May 29, 2012 -- The American College of Physicians (ACP), the second-largest physician group in the United States, has joined Million Hearts, a public-private sector initiative that aims to prevent one million heart attacks and strokes in five years. Million Hearts has two primary goals:
"Internal medicine specialists are at the forefront of treating patients with multiple, chronic conditions that can lead to heart attack and stroke," said Steven Weinberger, MD, FACP, executive vice president and CEO, ACP. "Patient-centered, team-based care, which is a central tenet of ACP and Million Hearts, is vital to improving patient health, including reducing the risk of heart attack and stroke."
The ACP Foundation, which develops materials to help improve communication between patients and clinicians and give patients tools they need to effectively manage their health, offers the following resources related to heart attack and stroke prevention:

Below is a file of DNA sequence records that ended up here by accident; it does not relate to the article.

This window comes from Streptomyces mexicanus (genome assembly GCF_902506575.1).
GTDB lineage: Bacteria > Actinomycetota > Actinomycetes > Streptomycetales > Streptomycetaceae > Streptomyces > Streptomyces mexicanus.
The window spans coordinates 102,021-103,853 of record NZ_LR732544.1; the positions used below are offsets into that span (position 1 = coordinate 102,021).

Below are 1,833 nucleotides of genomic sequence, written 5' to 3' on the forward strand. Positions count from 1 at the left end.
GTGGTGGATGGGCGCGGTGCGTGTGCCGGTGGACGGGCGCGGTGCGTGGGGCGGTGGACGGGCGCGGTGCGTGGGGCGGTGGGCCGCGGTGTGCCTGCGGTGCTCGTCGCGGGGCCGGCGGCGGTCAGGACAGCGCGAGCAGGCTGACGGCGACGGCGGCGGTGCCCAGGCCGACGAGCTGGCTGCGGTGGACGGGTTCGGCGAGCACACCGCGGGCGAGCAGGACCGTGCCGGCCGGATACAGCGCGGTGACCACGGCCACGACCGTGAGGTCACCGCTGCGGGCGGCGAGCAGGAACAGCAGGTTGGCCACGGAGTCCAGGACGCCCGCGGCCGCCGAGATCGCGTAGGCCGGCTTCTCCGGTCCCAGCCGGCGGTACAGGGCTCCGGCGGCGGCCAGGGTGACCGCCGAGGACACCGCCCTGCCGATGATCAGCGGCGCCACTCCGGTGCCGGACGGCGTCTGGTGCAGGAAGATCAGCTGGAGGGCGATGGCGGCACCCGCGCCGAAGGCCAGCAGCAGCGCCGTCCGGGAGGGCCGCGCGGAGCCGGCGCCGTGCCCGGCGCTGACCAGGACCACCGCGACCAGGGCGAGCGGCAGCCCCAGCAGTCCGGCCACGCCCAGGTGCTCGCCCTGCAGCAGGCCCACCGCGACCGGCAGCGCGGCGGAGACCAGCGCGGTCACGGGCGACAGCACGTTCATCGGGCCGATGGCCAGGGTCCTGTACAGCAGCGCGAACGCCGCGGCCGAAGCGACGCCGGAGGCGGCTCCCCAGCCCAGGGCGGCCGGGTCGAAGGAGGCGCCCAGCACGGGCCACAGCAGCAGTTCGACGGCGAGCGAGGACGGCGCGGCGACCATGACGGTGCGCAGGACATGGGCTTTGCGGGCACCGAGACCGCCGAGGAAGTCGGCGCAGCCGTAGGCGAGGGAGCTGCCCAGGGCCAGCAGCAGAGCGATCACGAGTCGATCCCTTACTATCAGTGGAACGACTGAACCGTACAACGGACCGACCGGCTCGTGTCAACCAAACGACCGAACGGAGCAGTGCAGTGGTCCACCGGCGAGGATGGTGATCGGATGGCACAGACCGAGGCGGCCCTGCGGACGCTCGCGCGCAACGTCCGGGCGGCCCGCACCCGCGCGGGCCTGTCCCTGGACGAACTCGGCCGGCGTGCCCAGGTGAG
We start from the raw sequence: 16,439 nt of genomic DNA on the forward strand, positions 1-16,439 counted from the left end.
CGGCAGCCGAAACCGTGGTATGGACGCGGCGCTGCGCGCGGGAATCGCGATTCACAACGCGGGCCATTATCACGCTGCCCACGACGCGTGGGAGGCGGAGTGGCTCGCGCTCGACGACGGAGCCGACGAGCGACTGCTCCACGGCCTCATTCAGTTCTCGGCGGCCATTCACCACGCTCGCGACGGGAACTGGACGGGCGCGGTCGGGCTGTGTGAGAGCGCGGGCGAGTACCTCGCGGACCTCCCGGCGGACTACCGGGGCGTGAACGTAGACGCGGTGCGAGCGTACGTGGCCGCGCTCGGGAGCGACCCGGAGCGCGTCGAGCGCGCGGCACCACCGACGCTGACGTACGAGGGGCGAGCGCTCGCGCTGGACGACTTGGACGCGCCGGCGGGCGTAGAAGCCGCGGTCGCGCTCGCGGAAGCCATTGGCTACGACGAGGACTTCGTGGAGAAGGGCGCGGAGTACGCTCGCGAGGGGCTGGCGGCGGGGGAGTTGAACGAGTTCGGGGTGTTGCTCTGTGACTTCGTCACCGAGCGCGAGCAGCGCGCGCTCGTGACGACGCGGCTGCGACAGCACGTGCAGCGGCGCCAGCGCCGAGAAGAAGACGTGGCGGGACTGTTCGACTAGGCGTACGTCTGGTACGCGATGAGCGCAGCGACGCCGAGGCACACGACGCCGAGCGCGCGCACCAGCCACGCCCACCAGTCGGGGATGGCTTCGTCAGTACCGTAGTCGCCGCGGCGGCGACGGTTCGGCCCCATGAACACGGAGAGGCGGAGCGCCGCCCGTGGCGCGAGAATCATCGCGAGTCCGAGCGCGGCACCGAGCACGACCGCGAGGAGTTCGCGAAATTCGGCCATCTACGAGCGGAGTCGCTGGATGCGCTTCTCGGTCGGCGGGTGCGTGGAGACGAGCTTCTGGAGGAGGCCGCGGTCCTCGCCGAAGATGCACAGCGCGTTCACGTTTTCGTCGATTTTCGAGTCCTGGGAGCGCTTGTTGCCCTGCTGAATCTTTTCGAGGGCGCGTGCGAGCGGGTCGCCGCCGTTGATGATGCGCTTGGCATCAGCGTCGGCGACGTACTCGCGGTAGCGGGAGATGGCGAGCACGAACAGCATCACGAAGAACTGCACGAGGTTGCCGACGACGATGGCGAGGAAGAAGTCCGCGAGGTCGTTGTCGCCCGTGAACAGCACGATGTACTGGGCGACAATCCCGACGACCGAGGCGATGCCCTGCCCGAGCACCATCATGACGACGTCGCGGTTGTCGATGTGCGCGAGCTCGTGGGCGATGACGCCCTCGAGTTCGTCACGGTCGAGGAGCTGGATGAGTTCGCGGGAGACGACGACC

People of all ages, genders, races, and ethnicities can have a heart attack or stroke, which are the first and fourth leading causes of death in the United States. However, certain groups -- African Americans, people between the ages of 40 and 60, and women -- are at higher risk.
You can reduce your risk of heart attack and stroke by exercising for 30 minutes several days per week; eating a healthy diet that is high in fresh fruits and vegetables; and avoiding foods high in sodium, saturated and trans fats, and cholesterol. Ask your doctor if aspirin will reduce your risk for a heart attack, how to lower your cholesterol levels if they're high, and for resources to help quit smoking. It is also important to follow your doctor's instructions for medications and treatment.
By empowering Americans to make healthy choices and improving care, Million Hearts strives to achieve the following specific goals:
According to the U.S. Centers for Disease Control and Prevention, if the above goals are met, 10 million more Americans with high blood pressure will have it under control, 20 million more Americans with high cholesterol will have it under control, and four million fewer Americans will smoke by 2017.
|Contact: Steve Majewski|
American College of Physicians